Most Read... Rebecca WattsThe Cult of the Noble Amateur
(PN Review 239)
John McAuliffeBill Manhire in Conversation with John McAuliffe
(PN Review 259)
Patricia CraigVal Warner: A Reminiscence
(PN Review 259)
Eavan BolandA Lyric Voice at Bay
(PN Review 121)
Vahni CapildeoOn Judging Prizes, & Reading More than Six Really Good Books
(PN Review 237)
Tim Parksin conversation with Natalia Ginzburg
(PN Review 49)
Next Issue Gwyneth Lewis ‘Spiderings’ Ian Thomson ‘Fires were started: Tallinn, 1944’ Adrian May ‘Traditionalism and Tradition’ Judith Herzberg ‘Poems’ translated by Margitt Helbert Horatio Morpurgo ‘What is a Book?’
Poems Articles Interviews Reports Reviews Contributors
Reader Survey
PN Review Substack

This interview is taken from Poetry Nation 4 Number 4, 1975.

'A Kind of Left-wing Direction': An Interview with Christopher Isherwood David Lambourne

A NOVELIST'S appearance may often serve for us as an emblem of the kind of book he writes. Thus, for instance, Graham Greene himself would seem the perfect casting for one of the wry tormented sceptics who inhabit the Jansenistic darkness of his novels; thus George Orwell's dour seamed face at once transports us to a dilapidated quarter of poverty and hopeless indignity; while the portly tweediness of Evelyn Waugh, one shade too blatant for complete plausibility, gives us ample warning that for him life is apt to be absurd. This applies equally to Christopher Isherwood, virtually the exact contemporary of these three novelists; with the sole difference that the image of him with which most of us are familiar tends also to evoke a specific period, the thirties. How, one wondered, visiting him early in 1970 to record the interview which follows, would he have changed from the dapper bright-eyed Novelist-hero of the Auden circle, the greatcoated ex-public-schoolboy leaving by train on a dangerous mission, the camera-eye, as William Plomer describes him, with a uniquely diamond-like twinkle?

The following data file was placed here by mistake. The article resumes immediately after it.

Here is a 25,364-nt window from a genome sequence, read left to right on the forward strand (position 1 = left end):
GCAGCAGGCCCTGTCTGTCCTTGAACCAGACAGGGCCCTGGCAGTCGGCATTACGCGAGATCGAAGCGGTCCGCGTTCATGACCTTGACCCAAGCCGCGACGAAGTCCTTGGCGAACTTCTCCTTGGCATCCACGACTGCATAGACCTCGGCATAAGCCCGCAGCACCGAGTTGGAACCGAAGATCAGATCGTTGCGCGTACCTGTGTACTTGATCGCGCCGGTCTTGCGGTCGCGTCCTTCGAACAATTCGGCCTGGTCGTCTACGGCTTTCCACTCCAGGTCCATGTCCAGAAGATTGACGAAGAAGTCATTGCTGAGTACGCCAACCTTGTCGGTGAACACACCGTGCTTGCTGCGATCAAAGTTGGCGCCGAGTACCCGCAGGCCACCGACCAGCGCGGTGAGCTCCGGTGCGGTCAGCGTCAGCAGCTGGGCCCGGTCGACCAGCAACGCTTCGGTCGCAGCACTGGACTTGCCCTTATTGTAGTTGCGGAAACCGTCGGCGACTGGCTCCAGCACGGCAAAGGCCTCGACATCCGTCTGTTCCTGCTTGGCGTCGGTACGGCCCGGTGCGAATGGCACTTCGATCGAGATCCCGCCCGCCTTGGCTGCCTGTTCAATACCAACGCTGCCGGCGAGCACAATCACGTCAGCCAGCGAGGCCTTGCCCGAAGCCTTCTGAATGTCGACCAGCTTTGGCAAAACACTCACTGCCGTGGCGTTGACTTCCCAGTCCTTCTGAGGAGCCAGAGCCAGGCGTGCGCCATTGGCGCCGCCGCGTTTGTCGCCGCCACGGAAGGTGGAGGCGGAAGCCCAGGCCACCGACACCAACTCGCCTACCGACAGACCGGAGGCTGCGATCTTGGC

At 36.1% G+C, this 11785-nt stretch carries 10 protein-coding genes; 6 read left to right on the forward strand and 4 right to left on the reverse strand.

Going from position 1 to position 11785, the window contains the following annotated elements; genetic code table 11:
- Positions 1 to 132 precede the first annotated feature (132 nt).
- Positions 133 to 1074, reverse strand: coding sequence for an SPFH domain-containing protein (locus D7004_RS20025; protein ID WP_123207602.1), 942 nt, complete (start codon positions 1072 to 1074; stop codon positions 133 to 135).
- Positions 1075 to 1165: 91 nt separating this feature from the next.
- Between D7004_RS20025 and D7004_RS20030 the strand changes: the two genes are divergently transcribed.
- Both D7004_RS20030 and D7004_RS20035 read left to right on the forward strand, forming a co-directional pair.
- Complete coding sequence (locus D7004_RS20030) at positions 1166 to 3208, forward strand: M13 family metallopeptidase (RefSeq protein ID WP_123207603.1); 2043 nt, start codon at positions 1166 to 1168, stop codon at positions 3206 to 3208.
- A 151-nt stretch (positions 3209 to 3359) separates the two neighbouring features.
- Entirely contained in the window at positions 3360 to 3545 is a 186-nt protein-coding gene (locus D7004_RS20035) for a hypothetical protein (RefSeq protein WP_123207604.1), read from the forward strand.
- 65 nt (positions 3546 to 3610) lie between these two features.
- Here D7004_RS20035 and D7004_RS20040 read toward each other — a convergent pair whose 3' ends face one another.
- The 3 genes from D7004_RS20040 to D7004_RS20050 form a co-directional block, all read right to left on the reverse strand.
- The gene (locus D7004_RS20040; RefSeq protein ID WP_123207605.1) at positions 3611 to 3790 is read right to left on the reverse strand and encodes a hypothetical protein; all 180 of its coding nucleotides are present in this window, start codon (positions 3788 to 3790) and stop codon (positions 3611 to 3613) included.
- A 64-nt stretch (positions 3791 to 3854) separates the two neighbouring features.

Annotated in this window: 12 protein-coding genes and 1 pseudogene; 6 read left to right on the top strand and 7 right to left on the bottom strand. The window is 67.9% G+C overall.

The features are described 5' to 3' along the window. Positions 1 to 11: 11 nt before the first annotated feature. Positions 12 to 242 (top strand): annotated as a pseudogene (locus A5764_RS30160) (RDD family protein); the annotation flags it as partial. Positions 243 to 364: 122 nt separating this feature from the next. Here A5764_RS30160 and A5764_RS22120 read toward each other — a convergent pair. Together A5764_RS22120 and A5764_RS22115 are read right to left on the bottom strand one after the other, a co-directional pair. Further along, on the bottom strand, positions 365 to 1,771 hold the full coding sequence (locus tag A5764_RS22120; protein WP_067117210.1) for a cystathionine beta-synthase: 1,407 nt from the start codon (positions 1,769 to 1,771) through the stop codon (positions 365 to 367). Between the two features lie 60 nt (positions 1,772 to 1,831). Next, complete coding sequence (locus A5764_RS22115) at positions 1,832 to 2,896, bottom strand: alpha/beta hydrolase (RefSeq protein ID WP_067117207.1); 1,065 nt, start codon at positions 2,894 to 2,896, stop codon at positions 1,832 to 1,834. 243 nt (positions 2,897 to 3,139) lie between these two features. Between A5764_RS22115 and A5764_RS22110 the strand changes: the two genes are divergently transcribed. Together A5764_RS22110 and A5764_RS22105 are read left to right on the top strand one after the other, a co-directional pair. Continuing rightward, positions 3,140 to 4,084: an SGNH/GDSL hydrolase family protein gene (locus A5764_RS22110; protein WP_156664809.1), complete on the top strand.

Six years earlier Isherwood had completed a novel -
A Single Man - which takes as a main theme the business of ageing and death. Its hero, George, is moving reluctantly into late middle-age, abdicating by stages from control over his body, and drawing ever nearer to the heart-attack that on the book's last page will leave his corpse 'a cousin to the garbage in the container ...

Searching, please wait... animated waiting image